Just like there are some famous people, there are some famous bathrooms.
The life of the royal family is pretty fascinating and we are able to find out, in every little detail, a lot about the way they lived, about their sumptuous palaces and splendid balls, but almost never about things that seem trivial, but have a history worth mentioning. Such is the bathroom of Empress Sissi (Elisabeth of Austria).
Sissi was the first member of the imperial family to have a real bathroom, the way we understand the term today. It was installed in 1876 and by then no other place had bathrooms, washrooms or running water. All the nobles were using the basin and the pot.
History records show that the empress encountered resistance when planning this project and, much later when she tried to make bathing a custom, a natural thing, she needed to force this upon the other inhabitants of the palace.
Sissi’s bathroom is in the Hofburg Palace, behind the dressing room and overlooking the courtyard, in a small room which had been priorly used for storage.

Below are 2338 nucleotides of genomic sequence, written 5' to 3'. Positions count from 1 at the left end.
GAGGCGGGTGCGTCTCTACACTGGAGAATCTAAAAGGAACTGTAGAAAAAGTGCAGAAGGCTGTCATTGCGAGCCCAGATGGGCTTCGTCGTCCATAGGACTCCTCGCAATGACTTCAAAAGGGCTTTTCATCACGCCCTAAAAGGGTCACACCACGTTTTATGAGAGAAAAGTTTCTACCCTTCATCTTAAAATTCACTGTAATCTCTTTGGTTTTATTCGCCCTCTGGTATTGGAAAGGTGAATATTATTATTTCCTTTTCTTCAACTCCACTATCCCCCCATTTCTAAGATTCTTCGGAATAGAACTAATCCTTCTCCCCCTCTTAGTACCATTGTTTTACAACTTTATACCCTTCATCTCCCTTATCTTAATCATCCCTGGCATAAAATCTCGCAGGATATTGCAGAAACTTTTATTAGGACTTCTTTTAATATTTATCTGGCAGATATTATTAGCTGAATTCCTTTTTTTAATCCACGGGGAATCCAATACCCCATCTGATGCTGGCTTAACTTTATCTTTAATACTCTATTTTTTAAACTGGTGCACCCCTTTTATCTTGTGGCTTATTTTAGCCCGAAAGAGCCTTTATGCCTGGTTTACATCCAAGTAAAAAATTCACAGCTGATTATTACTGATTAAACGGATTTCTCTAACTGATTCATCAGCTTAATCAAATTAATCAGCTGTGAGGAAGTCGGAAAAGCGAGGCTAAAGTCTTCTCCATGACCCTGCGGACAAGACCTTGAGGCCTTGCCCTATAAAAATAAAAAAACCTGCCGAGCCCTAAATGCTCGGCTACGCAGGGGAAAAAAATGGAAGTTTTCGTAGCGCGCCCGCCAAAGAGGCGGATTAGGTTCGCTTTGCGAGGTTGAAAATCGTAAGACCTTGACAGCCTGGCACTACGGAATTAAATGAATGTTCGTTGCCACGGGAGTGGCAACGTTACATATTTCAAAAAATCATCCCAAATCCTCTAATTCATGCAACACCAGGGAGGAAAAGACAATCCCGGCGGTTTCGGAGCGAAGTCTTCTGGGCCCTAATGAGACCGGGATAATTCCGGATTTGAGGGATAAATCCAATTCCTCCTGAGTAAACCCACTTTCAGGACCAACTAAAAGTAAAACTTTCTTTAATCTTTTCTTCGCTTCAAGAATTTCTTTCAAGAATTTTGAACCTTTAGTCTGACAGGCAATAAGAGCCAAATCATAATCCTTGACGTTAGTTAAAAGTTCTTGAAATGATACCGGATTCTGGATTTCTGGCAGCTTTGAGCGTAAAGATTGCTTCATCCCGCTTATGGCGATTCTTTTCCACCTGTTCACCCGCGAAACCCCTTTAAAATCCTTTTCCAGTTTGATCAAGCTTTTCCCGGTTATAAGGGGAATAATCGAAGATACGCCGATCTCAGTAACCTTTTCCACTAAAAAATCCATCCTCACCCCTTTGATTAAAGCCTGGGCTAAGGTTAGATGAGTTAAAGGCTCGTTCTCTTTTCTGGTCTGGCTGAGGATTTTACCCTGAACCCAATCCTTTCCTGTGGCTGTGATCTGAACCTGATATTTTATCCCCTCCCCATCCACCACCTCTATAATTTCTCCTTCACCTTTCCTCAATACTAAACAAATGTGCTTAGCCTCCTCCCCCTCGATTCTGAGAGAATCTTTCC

The toilet bowl strikingly resembles a dolphin, and the hardwood floor was covered with linoleum for protection. Linoleum was a recent discovery of those times.The bathroom walls were decorated with floral curtains and the mirrors with painted peonies.
Most of the original features were preserved, including the bathtub made of galvanized copper. Unfortunately, the corresponding fittings have not survived through time. In this room, Elisabeth took steam baths with essential oils and cold showers to improve blood circulation. Once a week, the hair care ritual took place and it lasted for a whole day. It is said that Sissi didn’t waste any time. While the egg yolk and brandy treatment she was using was allowed to act, she studied foreign languages.
Isn’t it fascinating how something we don’t even pay attention to has such an interesting history?